Serving Money, Serving God: Aligning Radical Justice, Christian Practice, and Church Life
Justice commitments can and must be integrated into all of a church's financial practices, including fundraising, budgeting, managing property and personnel, investing, and participating in community partnerships. So argues Sheryl Johnson in Serving Money, Serving God: Aligning Radical Justice, Christian Practice, and Church Life.
This is the first Christian stewardship and finance book written from an explicitly anti-racist, decolonial, feminist, ecological, and class-critical standpoint. Many churches espouse these commitments--as individual members, as congregations, and through their denominations--but pursue them as discrete initiatives, such as themes for study and worship, rather than as core organizing principles for congregational life.
Alignment between Christian beliefs and commitments and church practice is both ethically and practically necessary, however. A 2009 Pew Research Center study that found that about half of those who had become unaffiliated from religion had done so because they found religious people "hypocritical, judgmental, or insincere." Alignment between beliefs and church practice therefore matters deeply both for those who are active in churches and for those who are not--but who might be if faith and action are consistent.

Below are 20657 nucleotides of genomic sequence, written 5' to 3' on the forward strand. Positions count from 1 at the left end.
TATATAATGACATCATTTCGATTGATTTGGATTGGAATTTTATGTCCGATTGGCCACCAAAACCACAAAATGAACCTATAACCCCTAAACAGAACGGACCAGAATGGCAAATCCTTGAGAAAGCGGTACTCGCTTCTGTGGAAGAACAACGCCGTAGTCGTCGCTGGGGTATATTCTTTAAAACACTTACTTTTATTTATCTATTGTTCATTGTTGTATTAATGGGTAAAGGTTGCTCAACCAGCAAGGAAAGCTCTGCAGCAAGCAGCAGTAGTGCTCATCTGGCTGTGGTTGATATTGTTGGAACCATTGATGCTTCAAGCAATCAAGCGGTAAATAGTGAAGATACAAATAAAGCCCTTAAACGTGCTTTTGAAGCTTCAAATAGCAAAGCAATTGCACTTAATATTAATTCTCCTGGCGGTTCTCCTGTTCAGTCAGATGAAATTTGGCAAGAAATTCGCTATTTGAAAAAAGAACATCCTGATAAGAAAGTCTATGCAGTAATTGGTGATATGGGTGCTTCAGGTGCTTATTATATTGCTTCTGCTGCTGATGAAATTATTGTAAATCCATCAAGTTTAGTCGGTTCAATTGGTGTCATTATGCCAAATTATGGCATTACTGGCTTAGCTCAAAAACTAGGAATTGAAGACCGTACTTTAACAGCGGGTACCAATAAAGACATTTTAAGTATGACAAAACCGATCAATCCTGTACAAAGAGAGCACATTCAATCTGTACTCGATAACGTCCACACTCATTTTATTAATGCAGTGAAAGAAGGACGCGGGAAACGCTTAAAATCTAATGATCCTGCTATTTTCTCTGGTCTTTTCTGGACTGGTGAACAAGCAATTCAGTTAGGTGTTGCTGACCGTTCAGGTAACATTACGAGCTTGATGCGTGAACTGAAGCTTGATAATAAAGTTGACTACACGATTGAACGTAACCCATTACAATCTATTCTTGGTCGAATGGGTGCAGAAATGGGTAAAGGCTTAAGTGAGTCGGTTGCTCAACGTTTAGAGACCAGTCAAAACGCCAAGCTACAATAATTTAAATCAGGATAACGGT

This book offers a positive and constructive approach to the topic and is filled with inspiring examples for churches of all sizes. Case studies provide practical guidance and make the analysis concrete, relatable, and accessible. The book highlights the importance of creativity, imagination, and a sense of hope-filled adventure in engaging this work.
|Topic||General Congregational Finances|
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